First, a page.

In Uncategorized on 02/01/2019 at 15:09

Judge Mark V Holmes sure gets ‘em…the off-beat conundra that delight the blogger. So here’s Emilio Torres Luque, cross-border trucker and wife Gabriela, and their C Corp (which Emilio claims is his alter ego), Emilio Express, Inc., et al., Docket No. 14949-10, filed 2/1/19.

Emilio has permits to ply his trucks between Tijuana and a certain distance into the USA. He and Gabriela have US green cards, but are also Mexican nationals and claim to have permanent homes available to them both in Mexico and the US.

Emilio and his C Corp have somewhat idiosyncratic tax filings in both countries, but IRS is nailing Emilio and C Corp for around half-a-million in total deficiencies on their US income taxes for the four (count ’em, four) years at issue.

Emilio and C Corp claim they’re really Mexican all the way, and thus can be taxed only by Mexico. Their basis for their claim is the Convention Between the Government of the United States of America and the Government of the United Mexican States for the Avoidance of Double Taxation and the Prevention of Fiscal Evasion with Respect to Taxes on Income, Mex.-U.S., Sept. 18, 1992, S. Treaty Doc. No. 103-7 (amended by Protocols, Sept. 8, 1994; Nov. 26, 2002).

Emilio and C Corp petition the SNOD, but since they claim treaty benefits, Judge Holmes holds everything up while the competent authorities hash it out. “(This term might sound odd to those outside the international-tax cloister, but is simply an office within the Treasury Department that is enabled by the Treaty to communicate informally with its counterpart in the Mexican government to try to resolve disputes about taxes owed by the same taxpayer of these two sovereigns.).” Order, at p. 4.

Emilio and C Corp first filed with Mexico showing tax due, but then amended to show they had a Mexican $28K refund coming.

“An agent of the IRS’s competent authority wanted to know what the effect of these amended returns would be, and she wrote her Mexican counterpart to ask. He replied that ‘I can tell you that in terms of article 32, paragraph 4 of our Federal Fiscal Code, an amended income tax retum has the effect to replace the normal income tax return, prevailing over the normal income tax return.’ Other correspondence confirmed that this meant the original payment of more than Mex$28,000 was now an asset to [Emilio], available as an offset or refund.” Order, at p. 4.

So the US competent authority concluded Emilio wasn’t taxed on anything in Mexico.

Emilio claims he’s a Mexican resident, and when Mexico accepted his amended returns he doesn’t owe the US anything.


“Let us turn first to the language of the Treaty. What is its purpose — is it to determine residence in ambiguous situations like this, or is it something else? The submittal letter from the Secretary of State to the President that accompanied the Treaty says that the Treaty’s purpose is to ‘cooperate to resolve issues of potential double taxation and to exchange information relevant to implementing the Convention and the domestic laws imposing the taxes covered by the Convention.’ Article 26 sets up the mutual agreement procedure that the parties in these cases used. See Treaty, supra note 1, art. 26. That Article states that the procedure is to be used when there is ‘taxation not in accordance with the provisions of this Convention.’ Id. at art. 26, para. 1.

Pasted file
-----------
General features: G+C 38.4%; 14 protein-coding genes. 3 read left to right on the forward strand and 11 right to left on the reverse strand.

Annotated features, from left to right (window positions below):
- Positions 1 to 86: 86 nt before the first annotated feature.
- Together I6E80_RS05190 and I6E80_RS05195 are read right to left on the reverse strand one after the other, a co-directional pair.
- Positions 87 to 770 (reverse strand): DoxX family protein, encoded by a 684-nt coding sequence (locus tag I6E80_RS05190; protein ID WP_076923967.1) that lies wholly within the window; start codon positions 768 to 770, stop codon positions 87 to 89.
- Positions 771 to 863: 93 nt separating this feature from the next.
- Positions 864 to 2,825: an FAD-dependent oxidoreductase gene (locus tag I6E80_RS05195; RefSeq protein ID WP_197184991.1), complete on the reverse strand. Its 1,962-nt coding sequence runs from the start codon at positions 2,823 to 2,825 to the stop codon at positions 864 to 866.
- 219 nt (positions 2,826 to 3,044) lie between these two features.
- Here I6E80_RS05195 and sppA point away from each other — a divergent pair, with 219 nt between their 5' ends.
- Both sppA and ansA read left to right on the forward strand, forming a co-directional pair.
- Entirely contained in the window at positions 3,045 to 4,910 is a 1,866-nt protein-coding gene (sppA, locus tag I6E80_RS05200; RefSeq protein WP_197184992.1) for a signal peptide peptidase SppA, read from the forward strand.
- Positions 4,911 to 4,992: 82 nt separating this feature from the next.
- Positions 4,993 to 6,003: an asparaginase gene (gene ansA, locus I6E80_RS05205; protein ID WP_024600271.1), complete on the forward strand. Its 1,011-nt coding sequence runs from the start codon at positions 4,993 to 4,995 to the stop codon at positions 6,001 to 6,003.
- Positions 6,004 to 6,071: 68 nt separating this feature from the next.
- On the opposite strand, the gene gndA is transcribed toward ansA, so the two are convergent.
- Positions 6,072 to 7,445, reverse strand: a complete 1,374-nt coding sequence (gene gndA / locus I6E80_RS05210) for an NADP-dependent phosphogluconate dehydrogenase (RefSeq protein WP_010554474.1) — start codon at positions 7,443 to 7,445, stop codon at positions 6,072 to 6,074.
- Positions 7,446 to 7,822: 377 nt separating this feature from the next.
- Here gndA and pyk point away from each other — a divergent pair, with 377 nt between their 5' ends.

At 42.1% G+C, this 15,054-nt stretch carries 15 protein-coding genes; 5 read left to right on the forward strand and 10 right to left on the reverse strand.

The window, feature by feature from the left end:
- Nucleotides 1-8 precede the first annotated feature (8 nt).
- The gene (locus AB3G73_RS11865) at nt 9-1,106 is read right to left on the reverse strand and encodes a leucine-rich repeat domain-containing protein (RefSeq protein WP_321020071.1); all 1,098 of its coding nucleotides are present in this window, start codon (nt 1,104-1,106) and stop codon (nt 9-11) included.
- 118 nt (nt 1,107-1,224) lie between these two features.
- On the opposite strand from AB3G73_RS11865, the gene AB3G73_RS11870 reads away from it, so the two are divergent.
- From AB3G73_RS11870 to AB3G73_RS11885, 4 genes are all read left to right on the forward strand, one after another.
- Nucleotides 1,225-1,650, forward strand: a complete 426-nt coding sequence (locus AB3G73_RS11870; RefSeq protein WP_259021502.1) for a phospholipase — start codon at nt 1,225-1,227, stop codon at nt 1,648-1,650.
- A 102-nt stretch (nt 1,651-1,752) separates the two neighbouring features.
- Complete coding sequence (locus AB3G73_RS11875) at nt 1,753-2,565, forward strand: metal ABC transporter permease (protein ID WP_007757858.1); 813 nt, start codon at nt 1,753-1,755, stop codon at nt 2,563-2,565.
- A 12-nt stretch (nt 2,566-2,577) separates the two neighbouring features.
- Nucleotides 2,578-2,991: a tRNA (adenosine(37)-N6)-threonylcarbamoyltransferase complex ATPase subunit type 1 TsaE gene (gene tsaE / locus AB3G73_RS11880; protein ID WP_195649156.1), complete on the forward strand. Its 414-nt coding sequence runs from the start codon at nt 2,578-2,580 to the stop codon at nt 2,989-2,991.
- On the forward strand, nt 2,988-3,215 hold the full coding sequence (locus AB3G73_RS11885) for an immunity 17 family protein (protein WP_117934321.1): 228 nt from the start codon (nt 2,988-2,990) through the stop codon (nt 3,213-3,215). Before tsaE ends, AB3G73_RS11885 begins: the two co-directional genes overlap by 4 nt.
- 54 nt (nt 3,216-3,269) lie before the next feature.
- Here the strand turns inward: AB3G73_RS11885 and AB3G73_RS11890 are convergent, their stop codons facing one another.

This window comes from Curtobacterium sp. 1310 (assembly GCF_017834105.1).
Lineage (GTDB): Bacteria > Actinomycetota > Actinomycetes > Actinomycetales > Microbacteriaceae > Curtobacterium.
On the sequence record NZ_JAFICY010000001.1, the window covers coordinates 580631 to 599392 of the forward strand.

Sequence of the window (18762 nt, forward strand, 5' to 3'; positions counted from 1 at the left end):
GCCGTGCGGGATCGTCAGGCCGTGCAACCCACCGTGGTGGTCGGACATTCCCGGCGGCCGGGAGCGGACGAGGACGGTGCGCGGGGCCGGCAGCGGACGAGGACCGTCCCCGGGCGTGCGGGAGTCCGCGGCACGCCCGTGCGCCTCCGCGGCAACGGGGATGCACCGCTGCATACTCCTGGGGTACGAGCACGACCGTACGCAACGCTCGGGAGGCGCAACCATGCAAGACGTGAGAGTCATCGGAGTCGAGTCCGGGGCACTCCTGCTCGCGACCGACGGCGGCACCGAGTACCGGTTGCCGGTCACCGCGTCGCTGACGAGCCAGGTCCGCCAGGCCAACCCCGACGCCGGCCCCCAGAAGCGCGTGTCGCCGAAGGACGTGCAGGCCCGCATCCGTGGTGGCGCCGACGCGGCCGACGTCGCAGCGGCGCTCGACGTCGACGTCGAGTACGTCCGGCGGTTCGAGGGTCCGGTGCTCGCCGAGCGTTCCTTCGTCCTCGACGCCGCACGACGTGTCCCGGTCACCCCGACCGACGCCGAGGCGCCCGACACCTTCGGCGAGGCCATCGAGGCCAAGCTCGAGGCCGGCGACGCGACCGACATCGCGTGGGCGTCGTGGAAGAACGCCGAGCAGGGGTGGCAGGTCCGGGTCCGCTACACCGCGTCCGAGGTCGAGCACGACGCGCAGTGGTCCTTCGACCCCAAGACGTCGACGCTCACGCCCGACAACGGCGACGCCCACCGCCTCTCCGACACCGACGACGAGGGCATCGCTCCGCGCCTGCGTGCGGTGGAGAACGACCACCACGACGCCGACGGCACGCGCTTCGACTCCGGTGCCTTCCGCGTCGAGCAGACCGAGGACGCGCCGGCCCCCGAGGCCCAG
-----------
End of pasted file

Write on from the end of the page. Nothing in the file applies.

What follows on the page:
“There is nothing in the Treaty that creates exemptions from taxation for income based on residence as the Treaty defines it. What the Treaty does is embody an agreement between the two countries that each shall relieve residents of the other from double taxation on the same income through a system of tax credits. This is set out in Article 24, where both countries agree that “a Contracting State shall allow to a resident of that State . . . as a credit against the income tax of that State: a) the income tax paid to the other Contracting State by or on behalf of such resident or citizen . . .” Id. at art. 24, para 1, subpara. a.” Order, at p. 9. (Citation omitted).

And here’s as clear an explanation of the rationale of double taxation treaties as anything I’ve yet read.

“[Emilio’s] argument is based on an [sic] that, if they qualify as residents of Mexico under the Treaty, all of their income can be taxed only by Mexico and not by the United States, even though they are green-card holders. The Court can sympathize with them a bit — it certainly might seem that relief from double taxation could be more easily done by a treaty allocating to either Mexico or the United States the right to tax particular taxpayers on particular sorts of income. But that is not how the Treaty is set up — it is set up instead to allow both countries to subject to their tax law the entire income of the same taxpayer as long as a system of credits is in place to prevent double taxation.

“And, if the purpose of a tax treaty exercised any pull over the interpretation of its language, one must consider the advantages of such a credit system over an exemption system. Under an exemption system, two residents of the same country with the same amount of income could be subject to different effective rates of taxation — a resident with low-taxed foreign income would be subject to less total tax than would a resident with purely domestic income. (And that would be the situation with [Emilio] and their San Diego neighbors.) With a system of credits in place based on tax paid, there is no such advantage.” Order, at pp. 9-10.

All the treaty does is give Emilio credit for any tax he paid Mexico. As he paid none, all his US income is taxable by US law.

So the treaty only provides that two single tax returns don’t equal double taxation.

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